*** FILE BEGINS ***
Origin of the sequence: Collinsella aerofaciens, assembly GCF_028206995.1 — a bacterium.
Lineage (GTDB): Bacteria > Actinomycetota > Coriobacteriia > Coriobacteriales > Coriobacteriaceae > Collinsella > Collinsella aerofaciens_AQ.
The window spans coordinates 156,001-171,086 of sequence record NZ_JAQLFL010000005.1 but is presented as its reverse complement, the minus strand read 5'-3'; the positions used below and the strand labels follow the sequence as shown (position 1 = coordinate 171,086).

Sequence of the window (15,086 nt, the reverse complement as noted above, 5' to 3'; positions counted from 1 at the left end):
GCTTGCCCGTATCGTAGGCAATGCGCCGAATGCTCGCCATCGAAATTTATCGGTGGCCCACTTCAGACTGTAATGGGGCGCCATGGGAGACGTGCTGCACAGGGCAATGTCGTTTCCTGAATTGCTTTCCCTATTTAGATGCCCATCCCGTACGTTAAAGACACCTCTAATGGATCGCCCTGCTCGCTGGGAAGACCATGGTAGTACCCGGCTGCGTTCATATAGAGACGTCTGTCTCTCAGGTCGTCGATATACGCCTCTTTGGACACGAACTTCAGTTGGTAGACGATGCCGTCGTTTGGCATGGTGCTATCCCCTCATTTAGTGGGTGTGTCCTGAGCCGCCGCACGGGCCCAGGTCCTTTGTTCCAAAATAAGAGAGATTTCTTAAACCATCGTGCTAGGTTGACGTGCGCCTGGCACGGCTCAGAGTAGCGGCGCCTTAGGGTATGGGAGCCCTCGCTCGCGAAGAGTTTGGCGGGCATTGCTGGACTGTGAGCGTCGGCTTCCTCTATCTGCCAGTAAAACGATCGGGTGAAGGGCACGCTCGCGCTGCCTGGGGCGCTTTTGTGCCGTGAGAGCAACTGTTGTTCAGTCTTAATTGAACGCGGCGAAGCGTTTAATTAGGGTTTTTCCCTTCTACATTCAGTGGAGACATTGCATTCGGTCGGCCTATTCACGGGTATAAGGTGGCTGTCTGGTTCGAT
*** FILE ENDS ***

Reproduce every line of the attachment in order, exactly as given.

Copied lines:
Origin of the sequence: Collinsella aerofaciens, assembly GCF_028206995.1 — a bacterium.
Lineage (GTDB): Bacteria > Actinomycetota > Coriobacteriia > Coriobacteriales > Coriobacteriaceae > Collinsella > Collinsella aerofaciens_AQ.
The window spans coordinates 156,001-171,086 of sequence record NZ_JAQLFL010000005.1 but is presented as its reverse complement, the minus strand read 5'-3'; the positions used below and the strand labels follow the sequence as shown (position 1 = coordinate 171,086).

Sequence of the window (15,086 nt, the reverse complement as noted above, 5' to 3'; positions counted from 1 at the left end):
GCTTGCCCGTATCGTAGGCAATGCGCCGAATGCTCGCCATCGAAATTTATCGGTGGCCCACTTCAGACTGTAATGGGGCGCCATGGGAGACGTGCTGCACAGGGCAATGTCGTTTCCTGAATTGCTTTCCCTATTTAGATGCCCATCCCGTACGTTAAAGACACCTCTAATGGATCGCCCTGCTCGCTGGGAAGACCATGGTAGTACCCGGCTGCGTTCATATAGAGACGTCTGTCTCTCAGGTCGTCGATATACGCCTCTTTGGACACGAACTTCAGTTGGTAGACGATGCCGTCGTTTGGCATGGTGCTATCCCCTCATTTAGTGGGTGTGTCCTGAGCCGCCGCACGGGCCCAGGTCCTTTGTTCCAAAATAAGAGAGATTTCTTAAACCATCGTGCTAGGTTGACGTGCGCCTGGCACGGCTCAGAGTAGCGGCGCCTTAGGGTATGGGAGCCCTCGCTCGCGAAGAGTTTGGCGGGCATTGCTGGACTGTGAGCGTCGGCTTCCTCTATCTGCCAGTAAAACGATCGGGTGAAGGGCACGCTCGCGCTGCCTGGGGCGCTTTTGTGCCGTGAGAGCAACTGTTGTTCAGTCTTAATTGAACGCGGCGAAGCGTTTAATTAGGGTTTTTCCCTTCTACATTCAGTGGAGACATTGCATTCGGTCGGCCTATTCACGGGTATAAGGTGGCTGTCTGGTTCGAT